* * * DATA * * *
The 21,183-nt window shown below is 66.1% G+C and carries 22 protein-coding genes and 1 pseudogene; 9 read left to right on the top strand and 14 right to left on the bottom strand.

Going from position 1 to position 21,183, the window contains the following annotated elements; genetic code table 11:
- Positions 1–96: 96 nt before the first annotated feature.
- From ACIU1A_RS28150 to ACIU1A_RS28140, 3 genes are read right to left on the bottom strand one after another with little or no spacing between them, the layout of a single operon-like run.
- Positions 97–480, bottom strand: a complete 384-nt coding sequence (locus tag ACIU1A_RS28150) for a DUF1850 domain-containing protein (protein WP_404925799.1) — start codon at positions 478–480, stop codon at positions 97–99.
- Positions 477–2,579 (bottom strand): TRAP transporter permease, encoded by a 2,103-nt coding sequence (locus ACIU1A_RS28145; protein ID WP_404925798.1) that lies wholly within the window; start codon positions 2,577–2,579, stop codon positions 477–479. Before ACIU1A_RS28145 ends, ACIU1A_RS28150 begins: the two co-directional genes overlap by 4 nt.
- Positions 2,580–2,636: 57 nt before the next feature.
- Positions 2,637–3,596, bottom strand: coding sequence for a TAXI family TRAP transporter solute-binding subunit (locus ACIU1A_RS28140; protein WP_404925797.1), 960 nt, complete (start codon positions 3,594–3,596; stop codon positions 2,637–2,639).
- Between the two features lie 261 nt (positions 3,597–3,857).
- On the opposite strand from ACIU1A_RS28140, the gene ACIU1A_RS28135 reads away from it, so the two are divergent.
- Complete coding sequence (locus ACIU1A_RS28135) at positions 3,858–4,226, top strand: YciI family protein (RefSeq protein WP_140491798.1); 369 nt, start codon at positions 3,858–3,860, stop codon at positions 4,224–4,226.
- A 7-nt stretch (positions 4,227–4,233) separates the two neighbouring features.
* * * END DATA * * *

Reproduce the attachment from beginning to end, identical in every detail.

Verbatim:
The 21,183-nt window shown below is 66.1% G+C and carries 22 protein-coding genes and 1 pseudogene; 9 read left to right on the top strand and 14 right to left on the bottom strand.

Going from position 1 to position 21,183, the window contains the following annotated elements; genetic code table 11:
- Positions 1–96: 96 nt before the first annotated feature.
- From ACIU1A_RS28150 to ACIU1A_RS28140, 3 genes are read right to left on the bottom strand one after another with little or no spacing between them, the layout of a single operon-like run.
- Positions 97–480, bottom strand: a complete 384-nt coding sequence (locus tag ACIU1A_RS28150) for a DUF1850 domain-containing protein (protein WP_404925799.1) — start codon at positions 478–480, stop codon at positions 97–99.
- Positions 477–2,579 (bottom strand): TRAP transporter permease, encoded by a 2,103-nt coding sequence (locus ACIU1A_RS28145; protein ID WP_404925798.1) that lies wholly within the window; start codon positions 2,577–2,579, stop codon positions 477–479. Before ACIU1A_RS28145 ends, ACIU1A_RS28150 begins: the two co-directional genes overlap by 4 nt.
- Positions 2,580–2,636: 57 nt before the next feature.
- Positions 2,637–3,596, bottom strand: coding sequence for a TAXI family TRAP transporter solute-binding subunit (locus ACIU1A_RS28140; protein WP_404925797.1), 960 nt, complete (start codon positions 3,594–3,596; stop codon positions 2,637–2,639).
- Between the two features lie 261 nt (positions 3,597–3,857).
- On the opposite strand from ACIU1A_RS28140, the gene ACIU1A_RS28135 reads away from it, so the two are divergent.
- Complete coding sequence (locus ACIU1A_RS28135) at positions 3,858–4,226, top strand: YciI family protein (RefSeq protein WP_140491798.1); 369 nt, start codon at positions 3,858–3,860, stop codon at positions 4,224–4,226.
- A 7-nt stretch (positions 4,227–4,233) separates the two neighbouring features.